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The Last Passover

“I have earnestly desired to eat this Pesach meal with you before I suffer.”

Tonight begins the first night of Passover, of Pesach, the Jewish holiday of remembrance and living-out the Israelite escape from Egypt. It is a holiday of questions, of upheaval, of chaos, of suffering and deliverance. And for Christians, also the beginning of a significant spiritual change.
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If Everyone Did This, the World Would Be a Happier Place

According to Jake Shimabukuro, “It’s the instrument of peace, because if everyone played the ukulele, this world would be a much happier place.”

He said that at TED in February 2010, in the performance that kicks off today’s concert.

And then he set out to prove it by playing Queen’s “Bohemian Rhapsody,” the whole thing, solo, on his ukulele.
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The Very First Wife Swap

(This is part 3 in my series on 1 Corinthians 5. Click here to read from the beginning.)

Most of us probably imagine the first swingers as 1960’s hippies in a free-love commune. But in fact, it started earlier than that, in World War II. Christopher Ryan explains:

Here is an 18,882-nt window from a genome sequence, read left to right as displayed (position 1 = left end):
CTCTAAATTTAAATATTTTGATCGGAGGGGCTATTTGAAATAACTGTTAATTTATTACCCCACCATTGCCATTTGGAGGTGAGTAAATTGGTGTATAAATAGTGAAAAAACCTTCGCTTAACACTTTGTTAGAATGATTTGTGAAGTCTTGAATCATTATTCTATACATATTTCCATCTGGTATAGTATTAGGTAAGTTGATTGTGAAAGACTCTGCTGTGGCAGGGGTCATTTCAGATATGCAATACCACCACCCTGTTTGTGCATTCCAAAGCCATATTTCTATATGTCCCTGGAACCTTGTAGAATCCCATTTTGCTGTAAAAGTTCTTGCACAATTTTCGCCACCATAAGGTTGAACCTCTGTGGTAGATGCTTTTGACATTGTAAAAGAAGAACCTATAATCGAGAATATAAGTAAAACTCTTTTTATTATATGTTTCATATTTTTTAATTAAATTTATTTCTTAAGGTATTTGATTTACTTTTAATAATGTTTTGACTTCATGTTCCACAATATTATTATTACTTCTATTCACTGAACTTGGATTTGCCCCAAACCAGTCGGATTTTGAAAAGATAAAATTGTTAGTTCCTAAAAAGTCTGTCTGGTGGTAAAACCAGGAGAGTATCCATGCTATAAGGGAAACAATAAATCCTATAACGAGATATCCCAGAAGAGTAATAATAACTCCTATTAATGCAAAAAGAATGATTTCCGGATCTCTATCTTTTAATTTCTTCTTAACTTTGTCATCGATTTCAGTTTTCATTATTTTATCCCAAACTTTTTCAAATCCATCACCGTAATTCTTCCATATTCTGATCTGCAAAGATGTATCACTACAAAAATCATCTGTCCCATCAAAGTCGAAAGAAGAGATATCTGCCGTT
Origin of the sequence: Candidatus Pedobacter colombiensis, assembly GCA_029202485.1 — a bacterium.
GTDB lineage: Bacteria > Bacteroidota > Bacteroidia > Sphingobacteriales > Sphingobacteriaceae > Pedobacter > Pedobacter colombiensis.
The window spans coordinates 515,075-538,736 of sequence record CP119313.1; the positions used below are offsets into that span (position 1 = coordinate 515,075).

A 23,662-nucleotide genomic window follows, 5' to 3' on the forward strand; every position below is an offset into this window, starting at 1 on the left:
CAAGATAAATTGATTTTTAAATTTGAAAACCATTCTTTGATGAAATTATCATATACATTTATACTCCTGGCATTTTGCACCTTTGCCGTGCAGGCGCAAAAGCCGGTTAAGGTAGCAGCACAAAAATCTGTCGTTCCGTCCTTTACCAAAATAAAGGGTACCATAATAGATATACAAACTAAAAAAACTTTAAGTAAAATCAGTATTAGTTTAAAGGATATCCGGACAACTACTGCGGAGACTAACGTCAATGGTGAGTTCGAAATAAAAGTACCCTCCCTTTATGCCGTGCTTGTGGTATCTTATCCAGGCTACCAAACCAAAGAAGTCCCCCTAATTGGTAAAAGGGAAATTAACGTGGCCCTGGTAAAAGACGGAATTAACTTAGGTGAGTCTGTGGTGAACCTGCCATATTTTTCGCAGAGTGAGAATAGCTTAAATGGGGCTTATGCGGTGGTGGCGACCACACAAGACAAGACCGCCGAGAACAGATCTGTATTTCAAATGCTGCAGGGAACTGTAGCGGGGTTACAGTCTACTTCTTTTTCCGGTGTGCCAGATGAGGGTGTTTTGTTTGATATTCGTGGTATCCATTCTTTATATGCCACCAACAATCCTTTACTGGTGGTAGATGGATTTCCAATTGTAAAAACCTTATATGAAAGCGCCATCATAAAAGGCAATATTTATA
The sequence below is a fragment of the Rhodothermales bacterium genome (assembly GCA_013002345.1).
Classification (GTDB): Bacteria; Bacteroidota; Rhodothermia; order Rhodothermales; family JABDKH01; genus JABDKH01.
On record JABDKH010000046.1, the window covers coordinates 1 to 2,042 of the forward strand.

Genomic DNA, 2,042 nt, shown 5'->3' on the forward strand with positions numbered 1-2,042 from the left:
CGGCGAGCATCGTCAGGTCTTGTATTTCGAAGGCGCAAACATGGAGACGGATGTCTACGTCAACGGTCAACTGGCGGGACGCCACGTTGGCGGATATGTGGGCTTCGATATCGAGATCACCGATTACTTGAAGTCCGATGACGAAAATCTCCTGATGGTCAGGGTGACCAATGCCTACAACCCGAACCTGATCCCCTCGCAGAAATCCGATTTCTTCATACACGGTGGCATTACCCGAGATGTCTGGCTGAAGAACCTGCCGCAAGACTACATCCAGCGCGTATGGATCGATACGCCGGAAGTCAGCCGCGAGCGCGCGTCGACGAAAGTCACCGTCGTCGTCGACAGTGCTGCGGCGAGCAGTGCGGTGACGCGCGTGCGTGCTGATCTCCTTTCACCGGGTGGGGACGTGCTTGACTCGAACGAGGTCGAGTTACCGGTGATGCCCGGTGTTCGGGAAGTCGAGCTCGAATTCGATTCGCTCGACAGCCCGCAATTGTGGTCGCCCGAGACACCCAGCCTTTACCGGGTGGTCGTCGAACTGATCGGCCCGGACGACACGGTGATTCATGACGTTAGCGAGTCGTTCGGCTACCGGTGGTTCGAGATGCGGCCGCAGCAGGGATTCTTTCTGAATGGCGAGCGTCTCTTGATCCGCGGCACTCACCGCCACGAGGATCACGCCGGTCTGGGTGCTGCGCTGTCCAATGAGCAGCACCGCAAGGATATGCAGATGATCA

It seems that the original modern American swingers were crew-cut World War II air force pilots and their wives. Like elite warriors everywhere, these “top guns” often developed strong bonds with one another, perhaps because they suffered the highest casualty rate of any branch of the military. According to journalist Terry Gould, “key parties,” like those later dramatized in the 1997 film The Ice Storm, originated on these military bases in the 1940s, where elite pilots and their wives intermingled sexually with one another before the men flew off toward Japanese antiaircraft fire…

Joan and Dwight Dixon explained to Gould that these warriors and their wives “shared each other as a kind of tribal bonding ritual, with a tacit understanding that the two thirds of husbands who survived would look after the widows.”

I’m going to do something silly, anachronistic, and completely improbable. I’m going to retell the Story of the Corinthian Stepmother in these terms.